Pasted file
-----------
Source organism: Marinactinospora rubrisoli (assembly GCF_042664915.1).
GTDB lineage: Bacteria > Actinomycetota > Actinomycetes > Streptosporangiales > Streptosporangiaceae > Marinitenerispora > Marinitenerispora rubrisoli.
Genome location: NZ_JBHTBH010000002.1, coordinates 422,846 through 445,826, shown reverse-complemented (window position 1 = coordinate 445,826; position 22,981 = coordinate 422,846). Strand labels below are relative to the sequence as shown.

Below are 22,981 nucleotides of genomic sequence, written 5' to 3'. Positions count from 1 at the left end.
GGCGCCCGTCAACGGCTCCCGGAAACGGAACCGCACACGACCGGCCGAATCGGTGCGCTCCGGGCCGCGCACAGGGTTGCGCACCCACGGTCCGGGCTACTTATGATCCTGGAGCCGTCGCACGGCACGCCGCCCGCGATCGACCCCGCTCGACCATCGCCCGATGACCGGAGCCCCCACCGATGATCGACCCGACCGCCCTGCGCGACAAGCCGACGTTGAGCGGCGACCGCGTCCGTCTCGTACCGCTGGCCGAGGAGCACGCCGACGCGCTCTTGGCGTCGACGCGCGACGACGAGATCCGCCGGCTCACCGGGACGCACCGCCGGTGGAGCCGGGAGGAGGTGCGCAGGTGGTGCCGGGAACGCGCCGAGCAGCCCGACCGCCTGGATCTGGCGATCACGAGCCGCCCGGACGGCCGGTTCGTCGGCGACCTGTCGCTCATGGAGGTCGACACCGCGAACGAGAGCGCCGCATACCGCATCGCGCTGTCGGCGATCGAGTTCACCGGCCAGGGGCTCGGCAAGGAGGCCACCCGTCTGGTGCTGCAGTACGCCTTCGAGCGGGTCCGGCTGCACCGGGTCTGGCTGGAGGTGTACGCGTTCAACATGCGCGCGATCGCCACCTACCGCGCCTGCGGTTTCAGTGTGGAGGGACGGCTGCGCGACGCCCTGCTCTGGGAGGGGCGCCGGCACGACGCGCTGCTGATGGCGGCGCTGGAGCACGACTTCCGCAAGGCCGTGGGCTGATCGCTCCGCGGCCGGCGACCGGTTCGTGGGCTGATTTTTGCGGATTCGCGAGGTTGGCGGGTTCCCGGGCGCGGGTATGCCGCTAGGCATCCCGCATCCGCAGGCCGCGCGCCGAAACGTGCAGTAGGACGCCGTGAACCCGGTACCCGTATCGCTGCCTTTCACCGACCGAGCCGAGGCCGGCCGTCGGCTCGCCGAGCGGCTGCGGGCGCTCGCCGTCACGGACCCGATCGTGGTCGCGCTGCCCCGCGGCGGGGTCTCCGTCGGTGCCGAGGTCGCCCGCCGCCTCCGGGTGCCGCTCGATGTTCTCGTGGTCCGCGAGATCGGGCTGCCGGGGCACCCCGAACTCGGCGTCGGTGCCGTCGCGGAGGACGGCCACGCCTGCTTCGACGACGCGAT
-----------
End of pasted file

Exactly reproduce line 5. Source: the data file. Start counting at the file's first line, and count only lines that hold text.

GGCGCCCGTCAACGGCTCCCGGAAACGGAACCGCACACGACCGGCCGAATCGGTGCGCTCCGGGCCGCGCACAGGGTTGCGCACCCACGGTCCGGGCTACTTATGATCCTGGAGCCGTCGCACGGCACGCCGCCCGCGATCGACCCCGCTCGACCATCGCCCGATGACCGGAGCCCCCACCGATGATCGACCCGACCGCCCTGCGCGACAAGCCGACGTTGAGCGGCGACCGCGTCCGTCTCGTACCGCTGGCCGAGGAGCACGCCGACGCGCTCTTGGCGTCGACGCGCGACGACGAGATCCGCCGGCTCACCGGGACGCACCGCCGGTGGAGCCGGGAGGAGGTGCGCAGGTGGTGCCGGGAACGCGCCGAGCAGCCCGACCGCCTGGATCTGGCGATCACGAGCCGCCCGGACGGCCGGTTCGTCGGCGACCTGTCGCTCATGGAGGTCGACACCGCGAACGAGAGCGCCGCATACCGCATCGCGCTGTCGGCGATCGAGTTCACCGGCCAGGGGCTCGGCAAGGAGGCCACCCGTCTGGTGCTGCAGTACGCCTTCGAGCGGGTCCGGCTGCACCGGGTCTGGCTGGAGGTGTACGCGTTCAACATGCGCGCGATCGCCACCTACCGCGCCTGCGGTTTCAGTGTGGAGGGACGGCTGCGCGACGCCCTGCTCTGGGAGGGGCGCCGGCACGACGCGCTGCTGATGGCGGCGCTGGAGCACGACTTCCGCAAGGCCGTGGGCTGATCGCTCCGCGGCCGGCGACCGGTTCGTGGGCTGATTTTTGCGGATTCGCGAGGTTGGCGGGTTCCCGGGCGCGGGTATGCCGCTAGGCATCCCGCATCCGCAGGCCGCGCGCCGAAACGTGCAGTAGGACGCCGTGAACCCGGTACCCGTATCGCTGCCTTTCACCGACCGAGCCGAGGCCGGCCGTCGGCTCGCCGAGCGGCTGCGGGCGCTCGCCGTCACGGACCCGATCGTGGTCGCGCTGCCCCGCGGCGGGGTCTCCGTCGGTGCCGAGGTCGCCCGCCGCCTCCGGGTGCCGCTCGATGTTCTCGTGGTCCGCGAGATCGGGCTGCCGGGGCACCCCGAACTCGGCGTCGGTGCCGTCGCGGAGGACGGCCACGCCTGCTTCGACGACGCGAT